Developers of small-power projects are entitled to a rate – now about $61 per megawatt-hour – that is determined and then published by the commission as required by the Public Utility Regulatory Policies Act of 1978, or PURPA. The federal act requires electric utilities to offer to buy power from qualifying small producers of renewable energy projects. The published rate to be paid developers is called an “avoided-cost rate” – equal to the cost the utility avoids if it would have had to generate the power itself or purchase it from another source.
Because wind output is not predictable (non-firm), the commission in 2004 approved a “90/110 performance band,” that allows utilities to pay developers less than the published rate when output from wind projects is less than 90 percent or more than 110 percent of projections. In that 2004 case, utilities argued for a lesser rate because when output is less than 90 percent, utilities must then find power from other sources that can be more expensive. When output is more than 110 percent, utilities said they might have to sell the energy in the surplus market or reduce output at a more economic generation plant.
The commission ruled that energy purchases that fall outside the performance band should be paid 85 percent of the market price available at the time at a Northwest regional trading hub. All of Idaho Power’s purchase agreements with small, non-firm wind projects include that provision. Magic Wind is asking the commission to issue a declaratory order that requires Idaho Power to pay Magic Wind for surplus energy under a different formula than 85 percent of market price. Instead, Magic Wind wants to be paid for surplus energy under a formula similar to the one adopted in a sales agreement between PacifiCorp and the Schwendiman wind project in eastern Idaho. In the Schwendiman case, the commission approved an alternate mechanism for nonconforming energy that includes the use of the commission’s already published avoided-cost rate along with an approximate 14.5 percent discount that would be applied to nonconforming energy.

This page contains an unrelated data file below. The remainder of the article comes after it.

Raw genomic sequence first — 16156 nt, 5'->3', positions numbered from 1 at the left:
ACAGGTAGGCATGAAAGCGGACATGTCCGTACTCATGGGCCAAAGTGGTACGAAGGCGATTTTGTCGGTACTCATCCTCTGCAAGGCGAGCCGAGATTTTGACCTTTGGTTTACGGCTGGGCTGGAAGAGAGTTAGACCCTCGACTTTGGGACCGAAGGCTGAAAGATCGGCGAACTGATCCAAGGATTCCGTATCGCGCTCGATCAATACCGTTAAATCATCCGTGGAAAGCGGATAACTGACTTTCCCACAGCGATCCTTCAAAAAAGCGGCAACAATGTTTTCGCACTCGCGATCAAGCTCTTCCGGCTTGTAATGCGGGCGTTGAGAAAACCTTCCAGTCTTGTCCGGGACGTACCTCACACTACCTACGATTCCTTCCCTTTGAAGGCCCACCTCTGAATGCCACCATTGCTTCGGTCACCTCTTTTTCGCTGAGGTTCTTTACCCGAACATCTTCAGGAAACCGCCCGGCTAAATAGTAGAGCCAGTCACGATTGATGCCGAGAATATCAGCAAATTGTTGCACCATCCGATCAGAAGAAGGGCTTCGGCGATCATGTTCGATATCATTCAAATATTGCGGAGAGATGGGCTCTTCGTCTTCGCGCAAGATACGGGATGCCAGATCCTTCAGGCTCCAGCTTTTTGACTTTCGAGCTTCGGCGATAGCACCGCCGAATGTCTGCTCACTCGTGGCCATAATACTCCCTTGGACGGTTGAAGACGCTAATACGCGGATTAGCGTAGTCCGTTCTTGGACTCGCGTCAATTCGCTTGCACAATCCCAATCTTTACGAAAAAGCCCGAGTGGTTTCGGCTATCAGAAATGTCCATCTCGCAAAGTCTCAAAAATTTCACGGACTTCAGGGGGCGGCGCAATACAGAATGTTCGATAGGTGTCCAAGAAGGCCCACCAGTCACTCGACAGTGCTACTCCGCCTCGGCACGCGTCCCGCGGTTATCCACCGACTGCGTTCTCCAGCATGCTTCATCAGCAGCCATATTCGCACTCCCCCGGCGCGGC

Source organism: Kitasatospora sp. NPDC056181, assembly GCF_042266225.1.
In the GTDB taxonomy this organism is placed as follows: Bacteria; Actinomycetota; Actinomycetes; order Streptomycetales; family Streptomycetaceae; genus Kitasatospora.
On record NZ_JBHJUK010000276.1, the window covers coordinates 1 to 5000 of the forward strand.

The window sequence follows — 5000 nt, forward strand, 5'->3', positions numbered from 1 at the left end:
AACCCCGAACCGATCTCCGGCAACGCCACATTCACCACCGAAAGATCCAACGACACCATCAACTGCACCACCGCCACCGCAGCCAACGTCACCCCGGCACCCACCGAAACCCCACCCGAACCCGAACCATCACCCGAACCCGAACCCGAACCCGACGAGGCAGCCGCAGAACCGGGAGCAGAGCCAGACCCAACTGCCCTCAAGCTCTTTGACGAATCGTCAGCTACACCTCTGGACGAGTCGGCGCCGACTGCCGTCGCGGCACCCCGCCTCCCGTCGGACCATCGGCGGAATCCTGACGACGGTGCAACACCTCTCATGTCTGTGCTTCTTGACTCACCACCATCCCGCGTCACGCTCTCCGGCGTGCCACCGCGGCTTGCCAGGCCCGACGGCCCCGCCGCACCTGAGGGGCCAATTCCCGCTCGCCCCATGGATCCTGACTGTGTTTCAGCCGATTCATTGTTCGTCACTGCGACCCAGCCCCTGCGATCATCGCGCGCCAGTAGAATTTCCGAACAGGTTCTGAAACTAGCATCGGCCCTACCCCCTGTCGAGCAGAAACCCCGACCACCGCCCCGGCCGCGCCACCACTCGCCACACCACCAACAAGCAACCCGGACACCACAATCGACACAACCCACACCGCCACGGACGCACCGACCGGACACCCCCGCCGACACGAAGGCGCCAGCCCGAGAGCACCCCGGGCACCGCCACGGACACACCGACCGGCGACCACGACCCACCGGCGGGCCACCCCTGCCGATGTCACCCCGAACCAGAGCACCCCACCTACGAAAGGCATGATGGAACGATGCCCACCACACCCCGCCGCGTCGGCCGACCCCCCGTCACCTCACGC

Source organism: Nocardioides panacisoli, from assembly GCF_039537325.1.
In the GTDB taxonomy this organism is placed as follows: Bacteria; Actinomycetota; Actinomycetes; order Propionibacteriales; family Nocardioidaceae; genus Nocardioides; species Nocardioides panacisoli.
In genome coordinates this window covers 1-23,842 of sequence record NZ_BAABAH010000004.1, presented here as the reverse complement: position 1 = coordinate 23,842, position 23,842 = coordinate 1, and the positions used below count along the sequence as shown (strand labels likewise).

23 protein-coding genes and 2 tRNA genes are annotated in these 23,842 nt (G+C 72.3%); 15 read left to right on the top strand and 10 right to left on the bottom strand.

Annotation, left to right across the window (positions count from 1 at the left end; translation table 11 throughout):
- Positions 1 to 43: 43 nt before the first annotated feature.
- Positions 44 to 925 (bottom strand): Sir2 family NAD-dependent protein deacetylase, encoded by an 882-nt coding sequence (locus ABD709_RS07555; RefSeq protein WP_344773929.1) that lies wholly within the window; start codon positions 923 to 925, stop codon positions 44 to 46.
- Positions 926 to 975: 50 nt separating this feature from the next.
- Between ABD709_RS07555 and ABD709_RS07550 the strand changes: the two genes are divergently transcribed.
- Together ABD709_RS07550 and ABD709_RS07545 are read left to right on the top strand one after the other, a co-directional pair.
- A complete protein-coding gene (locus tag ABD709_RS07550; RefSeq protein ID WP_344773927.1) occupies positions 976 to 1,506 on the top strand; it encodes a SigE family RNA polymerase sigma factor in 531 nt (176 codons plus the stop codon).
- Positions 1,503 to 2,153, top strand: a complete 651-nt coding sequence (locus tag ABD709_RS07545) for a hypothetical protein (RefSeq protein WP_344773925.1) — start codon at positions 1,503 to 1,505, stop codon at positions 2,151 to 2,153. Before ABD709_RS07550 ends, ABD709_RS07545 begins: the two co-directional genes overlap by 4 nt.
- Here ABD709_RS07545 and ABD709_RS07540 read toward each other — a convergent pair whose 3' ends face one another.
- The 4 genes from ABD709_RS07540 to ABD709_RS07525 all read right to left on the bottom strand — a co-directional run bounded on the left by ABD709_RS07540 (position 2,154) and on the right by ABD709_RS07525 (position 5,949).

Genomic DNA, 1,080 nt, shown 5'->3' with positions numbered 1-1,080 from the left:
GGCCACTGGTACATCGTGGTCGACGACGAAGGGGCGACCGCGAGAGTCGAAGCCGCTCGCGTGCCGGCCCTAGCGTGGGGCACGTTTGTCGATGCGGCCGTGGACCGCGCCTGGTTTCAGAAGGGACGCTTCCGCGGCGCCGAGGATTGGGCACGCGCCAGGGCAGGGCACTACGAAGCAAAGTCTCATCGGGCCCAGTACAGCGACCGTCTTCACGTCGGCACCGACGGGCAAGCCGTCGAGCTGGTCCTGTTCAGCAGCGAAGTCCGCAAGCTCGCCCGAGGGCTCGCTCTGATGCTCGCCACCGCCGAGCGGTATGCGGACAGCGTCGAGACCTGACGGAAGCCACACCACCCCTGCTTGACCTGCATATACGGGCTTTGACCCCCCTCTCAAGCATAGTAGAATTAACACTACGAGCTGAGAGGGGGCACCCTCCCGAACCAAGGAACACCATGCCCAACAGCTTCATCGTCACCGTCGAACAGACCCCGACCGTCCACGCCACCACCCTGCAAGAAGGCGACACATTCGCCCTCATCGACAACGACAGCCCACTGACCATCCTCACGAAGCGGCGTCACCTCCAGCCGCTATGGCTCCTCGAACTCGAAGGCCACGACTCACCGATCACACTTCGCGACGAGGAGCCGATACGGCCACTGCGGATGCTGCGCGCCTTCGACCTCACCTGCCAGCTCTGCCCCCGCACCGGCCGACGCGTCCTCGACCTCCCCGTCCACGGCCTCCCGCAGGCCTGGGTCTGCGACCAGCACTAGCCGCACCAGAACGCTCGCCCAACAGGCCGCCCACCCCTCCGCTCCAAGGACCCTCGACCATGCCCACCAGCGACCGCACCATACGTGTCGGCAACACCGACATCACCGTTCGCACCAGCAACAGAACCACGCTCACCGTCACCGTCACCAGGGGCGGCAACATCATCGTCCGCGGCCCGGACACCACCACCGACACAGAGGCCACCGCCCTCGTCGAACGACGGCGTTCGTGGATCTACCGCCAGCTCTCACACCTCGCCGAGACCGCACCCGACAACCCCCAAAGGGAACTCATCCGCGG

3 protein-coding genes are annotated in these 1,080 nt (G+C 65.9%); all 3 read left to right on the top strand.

Idaho Power states that Magic Wind’s proposed sales agreement fails to acknowledge the role market prices play in determining the cost Idaho Power is likely to incur should Magic Wind fail to meet projected output. Idaho Power maintains that elimination of market prices from consideration shifts costs and risks that should be borne by Magic Wind to customers of Idaho Power. Further, the pricing mechanism used in the Schwendiman case was not a precedent for other wind projects, according to Idaho Power.
Because Magic Wind’s petition for a declaratory order could have ramifications for other utilities, the commission served copies of the notice to Avista Utilities in northern Idaho and PacifiCorp, which does business in eastern Idaho as Rocky Mountain Power (formerly Utah Power).
Those wishing to submit comments must do so by no later than June 26. Comments are accepted via e-mail by accessing the commission’s homepage at www.puc.idaho.gov and clicking on "Comments & Questions." Fill in the case number (IPC-E-05-34) and enter your comments. Comments can also be mailed to P.O. Box 83720, Boise, ID 83720-0074 or faxed to (208) 334-3762.
A full text of the commission’s order, along with other documents related to this case, are available on the commission’s Web site. Click on “File Room” and then on “Electric Cases” and scroll down to the above case number.